“While Many of us view poverty in economic terms, poverty is more than a lack of money.”
In discussions surrounding homelessness, this topic is often the underlying cause. People would agree that the homeless are a straightforward illusion of poverty. Poor generally means economic or material poverty and has the characteristics of inadequate food, unable to support oneself, overwhelming debt, and lack of proper clothing. According to the US Department of Housing and Urban Development’s current definition of homelessness is someone who lacks a fixed, regular, and adequate nighttime residence. There is no one-size-fits all solution. Personalized solutions are essential to walking alongside our hurting friends and neighbors. Homeless definitions fall into three categories based on the amount of time an individual has been homeless.
Chronic Homelessness: A person who has been homeless for more than a year or has had frequent episodes of homelessness within the last couple of years. Most frequently, they suffer from long-term health conditions such as mental illness, substance abuse disorders, or medical conditions. Lack of healthcare can also make these conditions worse.
Episodic Homelessness: A person who has on-and-off periods of homelessness in their life or has been homeless three times or more within the last year. Like chronic homelessness, many episodically homeless struggle with medical issues, mental illness, or substance abuse disorders.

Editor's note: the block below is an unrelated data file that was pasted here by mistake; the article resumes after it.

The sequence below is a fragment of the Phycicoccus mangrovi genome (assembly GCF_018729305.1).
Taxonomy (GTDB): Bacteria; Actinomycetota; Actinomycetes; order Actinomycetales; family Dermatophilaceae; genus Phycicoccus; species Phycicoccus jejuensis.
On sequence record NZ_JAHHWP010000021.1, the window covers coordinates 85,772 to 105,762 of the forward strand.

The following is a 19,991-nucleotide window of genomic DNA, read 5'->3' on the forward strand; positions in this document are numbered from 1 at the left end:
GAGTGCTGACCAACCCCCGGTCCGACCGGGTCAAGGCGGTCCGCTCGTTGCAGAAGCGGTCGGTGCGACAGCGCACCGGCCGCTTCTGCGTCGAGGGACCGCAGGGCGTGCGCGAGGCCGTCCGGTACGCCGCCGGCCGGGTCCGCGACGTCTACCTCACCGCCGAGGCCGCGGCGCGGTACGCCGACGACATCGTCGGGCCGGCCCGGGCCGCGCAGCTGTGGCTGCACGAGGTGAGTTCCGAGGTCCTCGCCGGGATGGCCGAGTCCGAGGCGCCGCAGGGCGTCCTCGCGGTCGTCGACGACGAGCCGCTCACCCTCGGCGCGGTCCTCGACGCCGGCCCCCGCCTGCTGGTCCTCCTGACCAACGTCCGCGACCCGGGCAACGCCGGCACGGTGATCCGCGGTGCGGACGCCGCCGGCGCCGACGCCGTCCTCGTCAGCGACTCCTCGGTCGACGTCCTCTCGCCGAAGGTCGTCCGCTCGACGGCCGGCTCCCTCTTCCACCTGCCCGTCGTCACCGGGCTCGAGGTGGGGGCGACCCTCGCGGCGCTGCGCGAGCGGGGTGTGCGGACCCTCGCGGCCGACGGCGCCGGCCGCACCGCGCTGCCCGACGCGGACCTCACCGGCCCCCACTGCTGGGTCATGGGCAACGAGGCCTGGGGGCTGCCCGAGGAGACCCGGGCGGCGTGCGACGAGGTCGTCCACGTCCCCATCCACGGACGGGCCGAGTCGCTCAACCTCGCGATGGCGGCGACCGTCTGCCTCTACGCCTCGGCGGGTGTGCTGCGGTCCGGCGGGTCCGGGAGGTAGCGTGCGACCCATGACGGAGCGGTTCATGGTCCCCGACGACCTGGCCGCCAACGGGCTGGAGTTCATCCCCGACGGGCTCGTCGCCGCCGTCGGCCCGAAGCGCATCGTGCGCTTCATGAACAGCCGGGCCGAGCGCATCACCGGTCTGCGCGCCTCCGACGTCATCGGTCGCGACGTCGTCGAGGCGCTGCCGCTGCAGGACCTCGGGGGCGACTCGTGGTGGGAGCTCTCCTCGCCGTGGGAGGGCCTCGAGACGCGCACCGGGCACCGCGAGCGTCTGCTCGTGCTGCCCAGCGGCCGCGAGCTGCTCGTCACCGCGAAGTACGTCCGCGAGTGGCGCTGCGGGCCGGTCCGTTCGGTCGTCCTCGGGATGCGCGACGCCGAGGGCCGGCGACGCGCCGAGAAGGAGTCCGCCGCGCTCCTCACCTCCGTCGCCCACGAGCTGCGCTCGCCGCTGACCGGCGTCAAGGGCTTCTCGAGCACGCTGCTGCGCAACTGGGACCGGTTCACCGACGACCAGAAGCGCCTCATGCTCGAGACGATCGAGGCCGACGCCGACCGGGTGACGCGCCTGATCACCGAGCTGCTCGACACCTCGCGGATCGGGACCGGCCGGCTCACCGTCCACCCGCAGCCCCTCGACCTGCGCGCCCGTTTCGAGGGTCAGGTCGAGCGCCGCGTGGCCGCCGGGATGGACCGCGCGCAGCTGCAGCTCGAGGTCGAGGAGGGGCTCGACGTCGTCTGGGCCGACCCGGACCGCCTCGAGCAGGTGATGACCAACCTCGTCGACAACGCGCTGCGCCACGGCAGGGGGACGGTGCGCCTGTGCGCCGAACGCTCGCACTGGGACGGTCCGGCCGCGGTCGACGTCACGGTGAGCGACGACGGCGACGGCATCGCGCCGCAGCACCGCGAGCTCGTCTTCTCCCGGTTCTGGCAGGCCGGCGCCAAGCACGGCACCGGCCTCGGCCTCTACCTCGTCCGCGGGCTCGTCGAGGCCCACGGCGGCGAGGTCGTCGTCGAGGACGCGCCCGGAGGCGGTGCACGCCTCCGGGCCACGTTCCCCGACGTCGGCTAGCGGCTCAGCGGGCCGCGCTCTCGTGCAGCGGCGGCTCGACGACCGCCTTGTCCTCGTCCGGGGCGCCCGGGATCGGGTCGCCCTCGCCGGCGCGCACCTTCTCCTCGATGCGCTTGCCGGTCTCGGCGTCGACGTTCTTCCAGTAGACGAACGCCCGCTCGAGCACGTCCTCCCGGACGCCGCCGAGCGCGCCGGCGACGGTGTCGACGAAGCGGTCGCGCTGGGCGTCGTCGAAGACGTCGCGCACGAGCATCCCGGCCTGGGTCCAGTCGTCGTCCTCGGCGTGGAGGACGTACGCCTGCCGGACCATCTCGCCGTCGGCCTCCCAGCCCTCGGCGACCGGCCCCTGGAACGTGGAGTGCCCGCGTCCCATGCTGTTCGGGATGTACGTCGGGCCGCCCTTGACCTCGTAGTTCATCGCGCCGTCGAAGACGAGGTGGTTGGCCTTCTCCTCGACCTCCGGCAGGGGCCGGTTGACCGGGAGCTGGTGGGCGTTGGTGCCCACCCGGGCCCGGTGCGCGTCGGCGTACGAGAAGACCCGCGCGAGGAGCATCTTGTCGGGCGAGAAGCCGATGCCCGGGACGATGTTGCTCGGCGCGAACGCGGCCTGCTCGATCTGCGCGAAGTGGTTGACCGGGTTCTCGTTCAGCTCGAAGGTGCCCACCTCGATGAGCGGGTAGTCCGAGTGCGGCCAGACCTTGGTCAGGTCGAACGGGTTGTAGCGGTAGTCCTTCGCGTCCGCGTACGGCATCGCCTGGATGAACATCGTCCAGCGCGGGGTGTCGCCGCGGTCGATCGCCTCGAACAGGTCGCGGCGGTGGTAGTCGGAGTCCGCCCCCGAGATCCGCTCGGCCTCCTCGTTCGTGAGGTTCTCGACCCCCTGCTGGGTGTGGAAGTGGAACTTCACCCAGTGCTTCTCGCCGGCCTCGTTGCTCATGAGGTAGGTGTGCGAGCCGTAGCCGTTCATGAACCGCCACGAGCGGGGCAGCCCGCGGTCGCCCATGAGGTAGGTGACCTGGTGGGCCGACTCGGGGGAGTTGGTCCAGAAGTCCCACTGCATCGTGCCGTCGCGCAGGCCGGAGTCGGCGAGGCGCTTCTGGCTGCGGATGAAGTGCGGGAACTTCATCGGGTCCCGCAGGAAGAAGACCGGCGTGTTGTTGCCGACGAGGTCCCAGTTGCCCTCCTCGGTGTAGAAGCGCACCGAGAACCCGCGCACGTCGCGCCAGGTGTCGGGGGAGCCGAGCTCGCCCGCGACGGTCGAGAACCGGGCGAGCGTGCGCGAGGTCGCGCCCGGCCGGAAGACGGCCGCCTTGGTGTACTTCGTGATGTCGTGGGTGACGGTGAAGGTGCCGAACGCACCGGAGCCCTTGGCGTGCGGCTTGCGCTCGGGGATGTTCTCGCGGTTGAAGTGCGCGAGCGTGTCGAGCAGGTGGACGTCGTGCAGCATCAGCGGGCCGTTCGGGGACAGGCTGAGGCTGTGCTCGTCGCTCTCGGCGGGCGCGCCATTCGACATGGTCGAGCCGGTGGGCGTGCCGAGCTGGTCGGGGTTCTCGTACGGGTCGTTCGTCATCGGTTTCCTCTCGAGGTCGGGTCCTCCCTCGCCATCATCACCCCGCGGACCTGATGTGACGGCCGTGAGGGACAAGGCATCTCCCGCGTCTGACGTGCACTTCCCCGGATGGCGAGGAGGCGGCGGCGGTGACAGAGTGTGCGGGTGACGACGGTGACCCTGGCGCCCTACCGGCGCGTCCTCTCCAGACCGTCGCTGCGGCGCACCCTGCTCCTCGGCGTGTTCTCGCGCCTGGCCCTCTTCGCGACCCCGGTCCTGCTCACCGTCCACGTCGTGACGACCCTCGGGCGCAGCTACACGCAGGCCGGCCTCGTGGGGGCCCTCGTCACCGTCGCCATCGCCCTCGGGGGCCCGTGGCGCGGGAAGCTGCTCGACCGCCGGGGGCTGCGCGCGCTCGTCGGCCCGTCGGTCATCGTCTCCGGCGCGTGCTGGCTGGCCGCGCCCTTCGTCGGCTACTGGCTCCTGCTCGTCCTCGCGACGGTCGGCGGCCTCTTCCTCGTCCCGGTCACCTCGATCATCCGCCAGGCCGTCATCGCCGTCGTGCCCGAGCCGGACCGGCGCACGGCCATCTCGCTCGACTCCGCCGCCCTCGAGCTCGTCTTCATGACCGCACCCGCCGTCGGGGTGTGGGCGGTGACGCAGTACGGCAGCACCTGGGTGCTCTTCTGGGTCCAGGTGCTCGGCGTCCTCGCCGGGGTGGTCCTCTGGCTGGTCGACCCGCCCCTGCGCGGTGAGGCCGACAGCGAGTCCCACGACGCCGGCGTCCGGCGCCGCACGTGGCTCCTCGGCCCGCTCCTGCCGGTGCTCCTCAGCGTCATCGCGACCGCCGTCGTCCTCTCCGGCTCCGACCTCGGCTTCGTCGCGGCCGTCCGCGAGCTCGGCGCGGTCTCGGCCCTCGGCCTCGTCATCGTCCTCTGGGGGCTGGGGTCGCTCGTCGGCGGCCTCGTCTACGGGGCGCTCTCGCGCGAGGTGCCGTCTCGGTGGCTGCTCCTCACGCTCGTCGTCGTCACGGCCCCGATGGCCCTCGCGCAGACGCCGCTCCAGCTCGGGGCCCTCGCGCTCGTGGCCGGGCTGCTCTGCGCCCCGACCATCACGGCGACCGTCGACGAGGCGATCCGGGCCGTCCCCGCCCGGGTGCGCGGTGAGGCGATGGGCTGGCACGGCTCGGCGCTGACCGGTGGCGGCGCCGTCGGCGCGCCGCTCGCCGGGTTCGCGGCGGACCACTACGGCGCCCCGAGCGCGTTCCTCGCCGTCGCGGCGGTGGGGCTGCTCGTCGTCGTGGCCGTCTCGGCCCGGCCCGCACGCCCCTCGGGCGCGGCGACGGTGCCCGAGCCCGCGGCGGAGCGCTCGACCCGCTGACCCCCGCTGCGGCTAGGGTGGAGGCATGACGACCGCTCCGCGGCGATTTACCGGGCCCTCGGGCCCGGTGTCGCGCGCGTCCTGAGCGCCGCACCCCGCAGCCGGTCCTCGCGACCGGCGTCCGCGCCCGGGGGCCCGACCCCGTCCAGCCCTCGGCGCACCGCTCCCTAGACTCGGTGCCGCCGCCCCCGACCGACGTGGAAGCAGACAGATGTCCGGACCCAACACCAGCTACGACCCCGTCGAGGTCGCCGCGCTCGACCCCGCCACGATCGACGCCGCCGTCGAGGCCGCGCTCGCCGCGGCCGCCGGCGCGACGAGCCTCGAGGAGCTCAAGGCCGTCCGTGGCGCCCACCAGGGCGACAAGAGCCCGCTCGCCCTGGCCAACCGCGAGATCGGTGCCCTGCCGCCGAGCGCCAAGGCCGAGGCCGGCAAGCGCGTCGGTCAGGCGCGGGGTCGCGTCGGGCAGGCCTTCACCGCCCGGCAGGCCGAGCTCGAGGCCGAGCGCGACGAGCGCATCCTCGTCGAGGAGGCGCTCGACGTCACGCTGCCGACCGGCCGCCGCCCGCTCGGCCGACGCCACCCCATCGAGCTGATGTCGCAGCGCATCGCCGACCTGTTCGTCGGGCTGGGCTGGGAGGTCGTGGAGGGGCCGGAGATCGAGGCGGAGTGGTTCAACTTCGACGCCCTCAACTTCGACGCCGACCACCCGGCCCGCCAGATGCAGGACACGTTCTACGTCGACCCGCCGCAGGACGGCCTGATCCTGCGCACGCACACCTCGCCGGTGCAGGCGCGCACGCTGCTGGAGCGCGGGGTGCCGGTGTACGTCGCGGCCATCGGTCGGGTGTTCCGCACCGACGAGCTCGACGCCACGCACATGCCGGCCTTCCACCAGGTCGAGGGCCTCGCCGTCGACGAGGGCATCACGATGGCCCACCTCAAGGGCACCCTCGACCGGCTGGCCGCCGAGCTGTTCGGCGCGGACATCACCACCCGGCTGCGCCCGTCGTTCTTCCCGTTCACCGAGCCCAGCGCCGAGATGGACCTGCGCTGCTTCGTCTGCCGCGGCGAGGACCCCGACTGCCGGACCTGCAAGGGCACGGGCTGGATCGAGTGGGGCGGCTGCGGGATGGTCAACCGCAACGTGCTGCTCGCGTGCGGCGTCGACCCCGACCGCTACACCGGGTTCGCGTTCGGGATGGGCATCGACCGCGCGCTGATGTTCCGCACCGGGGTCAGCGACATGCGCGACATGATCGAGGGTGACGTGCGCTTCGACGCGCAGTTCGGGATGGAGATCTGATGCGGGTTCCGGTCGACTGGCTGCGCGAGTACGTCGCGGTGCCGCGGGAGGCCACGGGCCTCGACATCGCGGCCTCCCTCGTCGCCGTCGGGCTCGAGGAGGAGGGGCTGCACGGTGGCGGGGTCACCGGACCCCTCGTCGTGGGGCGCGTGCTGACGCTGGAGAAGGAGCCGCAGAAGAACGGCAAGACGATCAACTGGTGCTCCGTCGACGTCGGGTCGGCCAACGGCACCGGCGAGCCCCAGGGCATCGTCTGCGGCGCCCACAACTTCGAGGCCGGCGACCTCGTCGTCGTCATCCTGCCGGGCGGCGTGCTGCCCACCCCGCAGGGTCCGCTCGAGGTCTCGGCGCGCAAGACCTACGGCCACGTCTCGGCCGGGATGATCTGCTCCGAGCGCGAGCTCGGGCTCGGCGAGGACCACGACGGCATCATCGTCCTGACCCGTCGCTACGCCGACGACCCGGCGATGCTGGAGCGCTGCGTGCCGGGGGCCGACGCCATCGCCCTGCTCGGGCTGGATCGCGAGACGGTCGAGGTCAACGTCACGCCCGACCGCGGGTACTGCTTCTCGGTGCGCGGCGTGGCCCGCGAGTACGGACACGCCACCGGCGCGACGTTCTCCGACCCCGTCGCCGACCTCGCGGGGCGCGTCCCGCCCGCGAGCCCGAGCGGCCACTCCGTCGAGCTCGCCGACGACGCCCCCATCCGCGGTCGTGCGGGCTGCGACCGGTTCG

Transitional Homeless: A person who is homeless for a short time because of crisis or unforeseen events. They often enter shelters or temporary housing for a single stay, which is the most common type of homelessness.
The homeless culture is not what many media outlets portray them as – simply lacking a fixed residence. The general public often views the homeless as drunks, lazy bums, living on welfare, and successful con artists. However, they are real people who often have horror stories of trauma and abandonment. In survival mode, they learn poor behaviors of lying and manipulation, which drives them into further isolation from others. Due to this isolation and past relationship hurts, the homeless population is not likely to engage in any meaningful connection without developing a trusting relationship. A better term to describe the homeless could be “relation-less” rather than homelessness.
“Something I’ve learned about in the program is, learning to live in community. Some of us soak it up very quickly. As soon as I stepped into the community it was like they welcomed me with open arms, and it was wonderful.” Catherine, Gateway Addictions and Discipleship Program Student
Gateway Mission exists to declare and demonstrate the love of Christ and serve as a first step toward a new life for homeless men, women, and families across West Michigan. Our desire is to help every person who walks through our doors experience lasting transformation. From broken to beautiful. From lost to loved. From hopeless to hopeful.
Stay tuned next for our next topic of “What are causes of poverty and homelessness.”
National Coalition to End Homelessness, “Types of Homelessness,” Homelessness in America.
Christopher Hedlund, More than a Homeless Shelter: A Perspective on Residential Rescue Ministry Programming Paperback
Dr. Scott Klingburg – Director of Ministry Operations – Interim